Gardasil Immigration Rule Proving ControversialOct 1, 2008 | Parker Waichman LLP A new rule that makes the Gardasil vaccine mandatory for young women seeking U.S. citizenship has sparked anger and protest from immigration advocates and healthcare policy experts. Immigration groups call the Gardasil rule discriminatory, and charge that it places an unfair financial burden on female immigrants. Meanwhile, policy experts see the requirement as excessive and unnecessary.
The U.S. Citizenship and Immigration Services added the Gardasil vaccination requirement in July, and it went into effect on August 1. Under a 1996 immigration law, any vaccination recommended by the U.S. government for its citizens becomes a requirement for anyone seeking permanent residency in the U.S. The Centers for Disease Control recommended Gardasil for girls ages 11 through 26 shortly after it was approved in 2006.
Anyone who applies for permanent residency must visit a U.S. - approved physician or clinic to get vaccines and undergo tests in order to receive health clearance. Of the 14 required vaccines, 13 are designed to combat infectious diseases that are transmitted by respiratory route and are considered highly contagious. But the virus Gardasil targets – HPV – is spread through sexual contact.
One public health expert told The Wall Street Journal that the Gardasil rule is not needed because of the way HPV is spread. "We don't want someone coming into the U.S. who hasn't been vaccinated against measles or chickenpox," said Dr. Abramson, chairman of the department of pediatrics at Wake Forest University School of Medicine in Winston-Salem, N.C. "HPV can only be communicated by sexual contact....This is not something that endangers kids in a school setting or puts your population at risk."
Some immigrant advocates see the Gardasil rule as a ploy to discourage legal immigration by making the process more expensive. The 3-shot Gardasil series can cost between $300 and $1,400. "What we have noticed is that applying for citizenship decreases as the fees go up," Ana Correa, executive director of the Texas Criminal Justice Coalition, told the Dallas Morning News. "I don't think it's a coincidence that they're pushing for a policy that would provide a burden on immigrants."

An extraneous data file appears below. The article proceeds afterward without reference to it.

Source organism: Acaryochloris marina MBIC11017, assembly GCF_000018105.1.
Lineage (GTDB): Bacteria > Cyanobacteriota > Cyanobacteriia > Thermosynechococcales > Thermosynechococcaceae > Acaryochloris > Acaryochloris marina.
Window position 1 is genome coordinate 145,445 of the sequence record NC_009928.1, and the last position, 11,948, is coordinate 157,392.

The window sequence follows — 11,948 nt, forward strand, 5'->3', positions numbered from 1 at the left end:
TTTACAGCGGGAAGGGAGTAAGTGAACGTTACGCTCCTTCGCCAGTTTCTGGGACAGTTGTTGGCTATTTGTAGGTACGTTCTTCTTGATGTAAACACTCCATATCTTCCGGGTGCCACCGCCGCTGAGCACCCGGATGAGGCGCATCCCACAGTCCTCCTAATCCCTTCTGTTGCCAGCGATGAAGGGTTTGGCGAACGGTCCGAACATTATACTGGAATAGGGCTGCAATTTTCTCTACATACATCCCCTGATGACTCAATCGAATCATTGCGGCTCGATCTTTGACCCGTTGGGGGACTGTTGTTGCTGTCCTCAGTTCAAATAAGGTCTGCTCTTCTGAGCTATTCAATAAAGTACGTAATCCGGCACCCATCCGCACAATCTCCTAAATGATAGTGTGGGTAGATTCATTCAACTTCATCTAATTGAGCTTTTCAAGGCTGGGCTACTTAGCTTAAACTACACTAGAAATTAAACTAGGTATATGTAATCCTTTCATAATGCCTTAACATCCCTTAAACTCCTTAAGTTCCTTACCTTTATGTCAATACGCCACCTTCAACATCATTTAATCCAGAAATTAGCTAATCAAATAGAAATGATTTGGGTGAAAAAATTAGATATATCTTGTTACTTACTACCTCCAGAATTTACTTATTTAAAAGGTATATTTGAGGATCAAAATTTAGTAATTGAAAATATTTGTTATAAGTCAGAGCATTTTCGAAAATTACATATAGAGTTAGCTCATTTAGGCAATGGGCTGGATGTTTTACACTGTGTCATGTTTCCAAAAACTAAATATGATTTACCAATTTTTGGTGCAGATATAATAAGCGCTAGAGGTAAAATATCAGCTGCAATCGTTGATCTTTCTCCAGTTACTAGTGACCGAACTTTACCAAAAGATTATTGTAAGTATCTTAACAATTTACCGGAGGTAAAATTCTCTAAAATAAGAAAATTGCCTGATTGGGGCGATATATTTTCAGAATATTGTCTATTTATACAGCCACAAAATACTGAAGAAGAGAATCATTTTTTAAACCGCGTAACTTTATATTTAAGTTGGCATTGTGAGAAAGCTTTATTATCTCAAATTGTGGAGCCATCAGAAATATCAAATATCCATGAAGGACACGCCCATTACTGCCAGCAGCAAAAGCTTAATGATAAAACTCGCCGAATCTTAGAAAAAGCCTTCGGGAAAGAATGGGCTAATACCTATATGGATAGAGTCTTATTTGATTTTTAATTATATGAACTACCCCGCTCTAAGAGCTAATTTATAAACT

Others complain that the safety of Gardasil still has not been established. "Given the controversy over the vaccine's effectiveness and adverse side effects, mandating the vaccine for immigrant women is premature and is arguably equivalent to using them as test subjects," Priscilla Huang, policy and program director at the National Association of Pacific American Women's Forum, told The Wall Street Journal
Officials at the CDC say that the agency’s Gardasil recommendation was not meant to make the Gardasil vaccine mandatory for immigrants. A CDC spokesperson told The Wall Street Journal that the vaccination committee did not realized the way its Gardasil recommendation would impact immigrants.
Gardasil maker Merck & Co. – which has been aggressively lobbying states to make the vaccine mandatory for young girls - claims it had nothing to do with the immigration rule. "We were not aware of the policy and we did not lobby for this provision in any way,” a Merck spokesperson said in a statement to the Journal. However, the statement said that Merck would not engage in any efforts to address the new immigration requirement.